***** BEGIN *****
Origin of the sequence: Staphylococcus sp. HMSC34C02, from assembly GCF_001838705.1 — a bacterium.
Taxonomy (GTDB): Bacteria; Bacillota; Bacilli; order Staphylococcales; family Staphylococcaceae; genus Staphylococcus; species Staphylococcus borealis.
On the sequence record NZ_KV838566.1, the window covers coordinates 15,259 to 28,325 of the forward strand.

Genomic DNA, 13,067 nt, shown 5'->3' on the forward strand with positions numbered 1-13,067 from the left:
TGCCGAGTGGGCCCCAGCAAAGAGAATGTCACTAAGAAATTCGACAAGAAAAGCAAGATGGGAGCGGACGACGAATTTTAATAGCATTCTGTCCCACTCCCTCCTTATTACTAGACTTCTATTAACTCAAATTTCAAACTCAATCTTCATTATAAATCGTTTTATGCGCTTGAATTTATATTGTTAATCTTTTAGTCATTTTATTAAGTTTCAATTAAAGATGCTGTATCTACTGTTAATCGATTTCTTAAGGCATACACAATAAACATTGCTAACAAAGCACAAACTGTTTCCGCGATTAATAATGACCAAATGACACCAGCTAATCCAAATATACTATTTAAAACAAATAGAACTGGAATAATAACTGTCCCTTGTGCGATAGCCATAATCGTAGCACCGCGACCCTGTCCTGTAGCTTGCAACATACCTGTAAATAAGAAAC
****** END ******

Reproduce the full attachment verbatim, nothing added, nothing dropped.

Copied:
Origin of the sequence: Staphylococcus sp. HMSC34C02, from assembly GCF_001838705.1 — a bacterium.
Taxonomy (GTDB): Bacteria; Bacillota; Bacilli; order Staphylococcales; family Staphylococcaceae; genus Staphylococcus; species Staphylococcus borealis.
On the sequence record NZ_KV838566.1, the window covers coordinates 15,259 to 28,325 of the forward strand.

Genomic DNA, 13,067 nt, shown 5'->3' on the forward strand with positions numbered 1-13,067 from the left:
TGCCGAGTGGGCCCCAGCAAAGAGAATGTCACTAAGAAATTCGACAAGAAAAGCAAGATGGGAGCGGACGACGAATTTTAATAGCATTCTGTCCCACTCCCTCCTTATTACTAGACTTCTATTAACTCAAATTTCAAACTCAATCTTCATTATAAATCGTTTTATGCGCTTGAATTTATATTGTTAATCTTTTAGTCATTTTATTAAGTTTCAATTAAAGATGCTGTATCTACTGTTAATCGATTTCTTAAGGCATACACAATAAACATTGCTAACAAAGCACAAACTGTTTCCGCGATTAATAATGACCAAATGACACCAGCTAATCCAAATATACTATTTAAAACAAATAGAACTGGAATAATAACTGTCCCTTGTGCGATAGCCATAATCGTAGCACCGCGACCCTGTCCTGTAGCTTGCAACATACCTGTAAATAAGAAAC